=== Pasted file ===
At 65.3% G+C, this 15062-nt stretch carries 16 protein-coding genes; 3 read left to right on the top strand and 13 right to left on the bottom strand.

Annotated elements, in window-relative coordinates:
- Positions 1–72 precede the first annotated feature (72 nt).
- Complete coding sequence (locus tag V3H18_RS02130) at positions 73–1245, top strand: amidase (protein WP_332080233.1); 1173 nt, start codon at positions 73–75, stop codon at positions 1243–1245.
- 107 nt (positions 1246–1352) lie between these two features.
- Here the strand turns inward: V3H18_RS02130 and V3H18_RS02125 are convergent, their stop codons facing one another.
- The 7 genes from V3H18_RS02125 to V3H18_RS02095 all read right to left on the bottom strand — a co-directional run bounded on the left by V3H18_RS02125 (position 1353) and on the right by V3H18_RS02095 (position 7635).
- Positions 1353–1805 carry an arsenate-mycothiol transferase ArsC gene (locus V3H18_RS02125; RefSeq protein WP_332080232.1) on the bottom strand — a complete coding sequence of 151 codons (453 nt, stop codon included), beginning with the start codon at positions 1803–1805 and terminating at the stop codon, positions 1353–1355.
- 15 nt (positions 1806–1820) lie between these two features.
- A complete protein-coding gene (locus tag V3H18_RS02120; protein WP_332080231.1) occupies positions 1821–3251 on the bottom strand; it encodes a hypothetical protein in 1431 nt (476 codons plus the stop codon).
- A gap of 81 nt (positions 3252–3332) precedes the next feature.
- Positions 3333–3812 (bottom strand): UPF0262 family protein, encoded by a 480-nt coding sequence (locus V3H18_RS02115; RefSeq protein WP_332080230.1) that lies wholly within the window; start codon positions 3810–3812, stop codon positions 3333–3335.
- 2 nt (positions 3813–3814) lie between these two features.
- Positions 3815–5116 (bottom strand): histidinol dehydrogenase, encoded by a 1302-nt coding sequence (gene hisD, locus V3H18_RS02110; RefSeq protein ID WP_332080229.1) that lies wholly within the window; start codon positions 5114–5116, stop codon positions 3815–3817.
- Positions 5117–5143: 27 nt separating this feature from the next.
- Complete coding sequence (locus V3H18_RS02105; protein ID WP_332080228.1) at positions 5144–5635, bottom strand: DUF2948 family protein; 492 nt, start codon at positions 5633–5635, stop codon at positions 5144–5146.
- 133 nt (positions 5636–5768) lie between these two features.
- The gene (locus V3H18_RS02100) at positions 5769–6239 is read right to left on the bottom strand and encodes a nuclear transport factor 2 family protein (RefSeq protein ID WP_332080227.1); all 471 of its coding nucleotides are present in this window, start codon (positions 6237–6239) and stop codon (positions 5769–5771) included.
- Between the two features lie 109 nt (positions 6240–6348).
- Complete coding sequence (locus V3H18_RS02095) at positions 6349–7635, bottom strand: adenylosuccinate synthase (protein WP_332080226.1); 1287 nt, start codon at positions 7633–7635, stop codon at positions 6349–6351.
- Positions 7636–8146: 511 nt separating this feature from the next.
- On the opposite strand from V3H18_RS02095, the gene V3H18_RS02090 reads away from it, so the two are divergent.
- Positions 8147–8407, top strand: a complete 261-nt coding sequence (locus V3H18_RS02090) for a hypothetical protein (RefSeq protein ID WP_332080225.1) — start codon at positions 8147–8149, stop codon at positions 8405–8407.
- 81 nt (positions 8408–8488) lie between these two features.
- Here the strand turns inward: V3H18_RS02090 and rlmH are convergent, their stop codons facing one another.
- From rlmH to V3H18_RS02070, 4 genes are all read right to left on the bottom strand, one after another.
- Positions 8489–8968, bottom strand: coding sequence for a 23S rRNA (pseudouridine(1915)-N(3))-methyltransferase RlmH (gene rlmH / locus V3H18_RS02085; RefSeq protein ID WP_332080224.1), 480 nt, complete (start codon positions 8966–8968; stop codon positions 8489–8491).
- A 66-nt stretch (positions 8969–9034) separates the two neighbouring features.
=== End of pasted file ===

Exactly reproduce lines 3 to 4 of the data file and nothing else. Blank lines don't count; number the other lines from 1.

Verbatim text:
- Positions 1–72 precede the first annotated feature (72 nt).
- Complete coding sequence (locus tag V3H18_RS02130) at positions 73–1245, top strand: amidase (protein WP_332080233.1); 1173 nt, start codon at positions 73–75, stop codon at positions 1243–1245.